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 Post subject: Tim Johnson Nakiri Question
PostPosted: Mon Oct 15, 2012 3:03 pm 
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Joined: Thu Apr 19, 2012 7:18 pm
Posts: 7650
Location: Madison Wisconsin
Hi

I would like some information about a knife I ordered this morning, but I cannot seem to Register on the forum. Your Confirmation Code is generator is broken…

Anyways, I placed the above order this morning for the Tim Johnson Nakiri: http://www.chefknivestogo.com/riar21gywcuh1.html and would like some additional info on it. I know this is a bit ass-backward asking for info after I got it, but when I saw that Nakiri, I just had to have it. I was too afraid someone was going to snatch it away from me.

I do own a Carbon Blade knife, albeit a pocket knife, so I am ‘sort-of’ used to the care going along with it, but my questions are more towards the maintenance (keeping the edge) of it. I am by no stretch of the imagination a knife sharpener, but I am trying to up my game so to speak.

Would a Edge Pro, with the Shapton Glass Stones, do a sufficient enough job to maintain this knife’s edge, or would I have to learn hand sharping? (I have some Wusthoff’s to practice with first though)

How do you know if a knife has a nice Patina, or a dodgy ‘Stain’, or are they the same thing? (I did see someone saying to put a carbon knife in a Rare Roast to get a nice Bluish Patina, good idea?)

Well, thanks for your help and an excellent website.

Regards,

Muller



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 Post subject: Re: Tim Johnson Nakiri Question
PostPosted: Mon Oct 15, 2012 3:07 pm 
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Joined: Thu Apr 19, 2012 7:18 pm
Posts: 7650
Location: Madison Wisconsin
Hi Muller,

You made an excellent choice on the knife. I got a good look at your knife and Tim did an excellent job on it.

The carbon steel used on that knife is good quality and it sharpens easily. Your set up with the EP and Shapton Glass Stones will work great. You don't need to learn to hand sharpen on this or most any knife if you own an Edge Pro.

Basically use the knife, wash it and dry it and you'll be good. That's it. If you find you have some orange colored rust on the knife that is the stuff you want to scrub off. If the knife turns black or blue or grey that is patina and it's what you want to encourage on the blade as you use it.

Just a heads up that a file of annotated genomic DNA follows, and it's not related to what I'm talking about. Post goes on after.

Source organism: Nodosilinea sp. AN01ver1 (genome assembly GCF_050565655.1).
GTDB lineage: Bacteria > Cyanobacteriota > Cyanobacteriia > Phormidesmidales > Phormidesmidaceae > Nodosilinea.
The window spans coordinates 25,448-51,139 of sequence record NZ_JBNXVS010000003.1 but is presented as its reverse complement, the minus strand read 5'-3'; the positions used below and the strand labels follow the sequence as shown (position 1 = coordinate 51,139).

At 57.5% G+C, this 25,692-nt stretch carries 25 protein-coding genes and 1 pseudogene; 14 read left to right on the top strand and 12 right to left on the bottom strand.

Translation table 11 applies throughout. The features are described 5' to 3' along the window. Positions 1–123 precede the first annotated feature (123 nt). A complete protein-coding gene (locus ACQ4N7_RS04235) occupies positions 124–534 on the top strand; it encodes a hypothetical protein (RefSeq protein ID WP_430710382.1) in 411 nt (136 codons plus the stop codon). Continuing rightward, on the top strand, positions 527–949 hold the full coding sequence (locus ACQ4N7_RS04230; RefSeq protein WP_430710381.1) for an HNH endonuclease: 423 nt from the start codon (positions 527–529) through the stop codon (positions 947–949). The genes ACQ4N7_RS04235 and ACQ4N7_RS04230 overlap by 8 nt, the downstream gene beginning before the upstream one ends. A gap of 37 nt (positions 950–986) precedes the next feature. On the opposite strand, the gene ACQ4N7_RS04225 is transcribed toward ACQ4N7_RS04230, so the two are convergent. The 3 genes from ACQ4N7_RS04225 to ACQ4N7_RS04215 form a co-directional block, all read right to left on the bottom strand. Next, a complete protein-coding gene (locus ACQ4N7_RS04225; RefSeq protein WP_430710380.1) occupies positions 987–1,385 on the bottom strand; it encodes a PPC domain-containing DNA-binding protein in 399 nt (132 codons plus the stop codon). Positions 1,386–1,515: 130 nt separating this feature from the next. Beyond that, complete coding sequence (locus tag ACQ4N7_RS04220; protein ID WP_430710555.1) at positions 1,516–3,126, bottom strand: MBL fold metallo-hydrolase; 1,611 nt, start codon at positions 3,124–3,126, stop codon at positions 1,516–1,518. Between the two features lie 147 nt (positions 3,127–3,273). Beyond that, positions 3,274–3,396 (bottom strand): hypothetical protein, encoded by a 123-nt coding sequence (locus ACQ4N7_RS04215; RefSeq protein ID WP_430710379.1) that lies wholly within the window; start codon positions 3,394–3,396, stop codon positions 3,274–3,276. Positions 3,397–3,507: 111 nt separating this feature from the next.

If you have any other questions let us know.



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 Post subject: Re: Tim Johnson Nakiri Question
PostPosted: Mon Oct 15, 2012 8:31 pm 
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Joined: Thu Apr 26, 2012 5:13 pm
Posts: 2829
Location: CT
The blade is good ole 1095 Carbon heat treated to around 60-61 Rockwell. The blade itself was made my Randy Haas of HHH Custom Knives and it is crazy thin!! He basically brought the convex blade grind down to nearly the edge and it's thin. After I sharpened it, I was slicing receipt paper like it wasn't there. Most stones will work well on it, as well as the EP. The knife is fully sharpened and I sprayed it with some gun oil to keep it from discoloring before I sent it out to Mark, so you will probably want to wash it off well before you use it unless Mark did so already. You can follow the existing bevel on the stones that you have.

If you use the EP (or another similar device) to sharpen it, you will want to start on the coarsest stone to reset the bevel to your device. I sharpened it by hand, so it may not be as precise as an EP would where it helps maintain a consistent angle.

When I get a new carbon knife, I do the rare roast beef patina on it and it seems to hold up decently well in a home kitchen and gives it some cool blues, purples and gold coloring to the patina instead of a dark grey/black patina from onions and tomatoes. You can also force a patina on it with vinegar, mustard, etc to turn the whole blade evenly dark, or make a pattern on the blade with the patina.

Enjoy it!!!


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 Post subject: Re: Tim Johnson Nakiri Question
PostPosted: Mon Oct 15, 2012 8:33 pm 
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Joined: Wed Apr 25, 2012 2:55 pm
Posts: 473
If it's red, it's rust. Everything else will come off with Barkeeper's Friend(or Flitz) without hesitation.



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